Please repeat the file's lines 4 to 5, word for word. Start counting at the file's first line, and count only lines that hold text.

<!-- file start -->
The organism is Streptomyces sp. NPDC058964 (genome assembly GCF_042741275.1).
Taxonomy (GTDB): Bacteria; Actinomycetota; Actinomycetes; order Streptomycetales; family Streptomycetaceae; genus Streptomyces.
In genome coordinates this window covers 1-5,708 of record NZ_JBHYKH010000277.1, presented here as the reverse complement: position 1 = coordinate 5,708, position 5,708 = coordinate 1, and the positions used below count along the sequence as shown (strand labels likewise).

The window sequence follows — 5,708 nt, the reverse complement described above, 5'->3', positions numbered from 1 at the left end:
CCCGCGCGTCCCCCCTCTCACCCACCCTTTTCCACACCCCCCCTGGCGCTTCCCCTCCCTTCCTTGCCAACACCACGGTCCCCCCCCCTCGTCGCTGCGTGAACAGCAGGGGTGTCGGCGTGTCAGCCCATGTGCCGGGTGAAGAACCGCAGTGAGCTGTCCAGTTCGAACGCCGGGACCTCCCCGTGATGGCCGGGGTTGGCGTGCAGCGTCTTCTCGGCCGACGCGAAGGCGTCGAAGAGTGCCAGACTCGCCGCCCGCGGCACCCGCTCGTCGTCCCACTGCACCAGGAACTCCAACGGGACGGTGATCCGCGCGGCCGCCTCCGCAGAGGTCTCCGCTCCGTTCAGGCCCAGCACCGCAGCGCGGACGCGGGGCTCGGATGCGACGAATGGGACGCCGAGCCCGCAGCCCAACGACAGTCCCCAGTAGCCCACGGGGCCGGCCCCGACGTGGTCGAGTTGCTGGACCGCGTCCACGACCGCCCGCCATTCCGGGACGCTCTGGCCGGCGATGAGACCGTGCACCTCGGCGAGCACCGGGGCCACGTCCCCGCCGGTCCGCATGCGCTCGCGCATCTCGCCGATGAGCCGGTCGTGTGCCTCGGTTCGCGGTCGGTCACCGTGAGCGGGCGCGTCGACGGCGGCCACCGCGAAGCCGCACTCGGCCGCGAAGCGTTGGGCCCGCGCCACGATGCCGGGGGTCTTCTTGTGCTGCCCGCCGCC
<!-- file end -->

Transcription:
The window sequence follows — 5,708 nt, the reverse complement described above, 5'->3', positions numbered from 1 at the left end:
CCCGCGCGTCCCCCCTCTCACCCACCCTTTTCCACACCCCCCCTGGCGCTTCCCCTCCCTTCCTTGCCAACACCACGGTCCCCCCCCCTCGTCGCTGCGTGAACAGCAGGGGTGTCGGCGTGTCAGCCCATGTGCCGGGTGAAGAACCGCAGTGAGCTGTCCAGTTCGAACGCCGGGACCTCCCCGTGATGGCCGGGGTTGGCGTGCAGCGTCTTCTCGGCCGACGCGAAGGCGTCGAAGAGTGCCAGACTCGCCGCCCGCGGCACCCGCTCGTCGTCCCACTGCACCAGGAACTCCAACGGGACGGTGATCCGCGCGGCCGCCTCCGCAGAGGTCTCCGCTCCGTTCAGGCCCAGCACCGCAGCGCGGACGCGGGGCTCGGATGCGACGAATGGGACGCCGAGCCCGCAGCCCAACGACAGTCCCCAGTAGCCCACGGGGCCGGCCCCGACGTGGTCGAGTTGCTGGACCGCGTCCACGACCGCCCGCCATTCCGGGACGCTCTGGCCGGCGATGAGACCGTGCACCTCGGCGAGCACCGGGGCCACGTCCCCGCCGGTCCGCATGCGCTCGCGCATCTCGCCGATGAGCCGGTCGTGTGCCTCGGTTCGCGGTCGGTCACCGTGAGCGGGCGCGTCGACGGCGGCCACCGCGAAGCCGCACTCGGCCGCGAAGCGTTGGGCCCGCGCCACGATGCCGGGGGTCTTCTTGTGCTGCCCGCCGCC